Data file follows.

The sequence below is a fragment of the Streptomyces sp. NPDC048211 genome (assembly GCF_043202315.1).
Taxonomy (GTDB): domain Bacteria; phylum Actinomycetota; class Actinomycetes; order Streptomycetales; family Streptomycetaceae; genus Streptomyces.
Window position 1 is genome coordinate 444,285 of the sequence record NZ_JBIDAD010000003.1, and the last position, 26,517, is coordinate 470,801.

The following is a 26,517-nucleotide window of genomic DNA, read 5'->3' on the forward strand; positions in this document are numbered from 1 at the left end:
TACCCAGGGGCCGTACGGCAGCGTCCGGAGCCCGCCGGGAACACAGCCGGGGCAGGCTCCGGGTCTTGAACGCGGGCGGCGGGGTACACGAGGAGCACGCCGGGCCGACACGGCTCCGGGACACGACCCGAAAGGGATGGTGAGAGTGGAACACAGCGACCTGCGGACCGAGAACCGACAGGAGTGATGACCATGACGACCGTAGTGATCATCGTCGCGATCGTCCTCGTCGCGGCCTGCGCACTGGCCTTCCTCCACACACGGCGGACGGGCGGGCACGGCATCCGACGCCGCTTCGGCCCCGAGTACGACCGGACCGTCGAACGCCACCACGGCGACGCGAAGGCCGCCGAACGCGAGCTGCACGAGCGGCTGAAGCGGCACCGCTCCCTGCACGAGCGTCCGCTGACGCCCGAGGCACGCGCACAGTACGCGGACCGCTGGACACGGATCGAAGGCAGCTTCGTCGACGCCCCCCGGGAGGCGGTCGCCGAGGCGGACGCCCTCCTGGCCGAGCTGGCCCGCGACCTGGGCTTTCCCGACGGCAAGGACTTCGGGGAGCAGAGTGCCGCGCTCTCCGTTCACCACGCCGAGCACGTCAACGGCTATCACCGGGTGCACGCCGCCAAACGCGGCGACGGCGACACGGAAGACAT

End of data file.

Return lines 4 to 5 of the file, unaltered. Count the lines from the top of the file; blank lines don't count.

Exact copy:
The following is a 26,517-nucleotide window of genomic DNA, read 5'->3' on the forward strand; positions in this document are numbered from 1 at the left end:
TACCCAGGGGCCGTACGGCAGCGTCCGGAGCCCGCCGGGAACACAGCCGGGGCAGGCTCCGGGTCTTGAACGCGGGCGGCGGGGTACACGAGGAGCACGCCGGGCCGACACGGCTCCGGGACACGACCCGAAAGGGATGGTGAGAGTGGAACACAGCGACCTGCGGACCGAGAACCGACAGGAGTGATGACCATGACGACCGTAGTGATCATCGTCGCGATCGTCCTCGTCGCGGCCTGCGCACTGGCCTTCCTCCACACACGGCGGACGGGCGGGCACGGCATCCGACGCCGCTTCGGCCCCGAGTACGACCGGACCGTCGAACGCCACCACGGCGACGCGAAGGCCGCCGAACGCGAGCTGCACGAGCGGCTGAAGCGGCACCGCTCCCTGCACGAGCGTCCGCTGACGCCCGAGGCACGCGCACAGTACGCGGACCGCTGGACACGGATCGAAGGCAGCTTCGTCGACGCCCCCCGGGAGGCGGTCGCCGAGGCGGACGCCCTCCTGGCCGAGCTGGCCCGCGACCTGGGCTTTCCCGACGGCAAGGACTTCGGGGAGCAGAGTGCCGCGCTCTCCGTTCACCACGCCGAGCACGTCAACGGCTATCACCGGGTGCACGCCGCCAAACGCGGCGACGGCGACACGGAAGACAT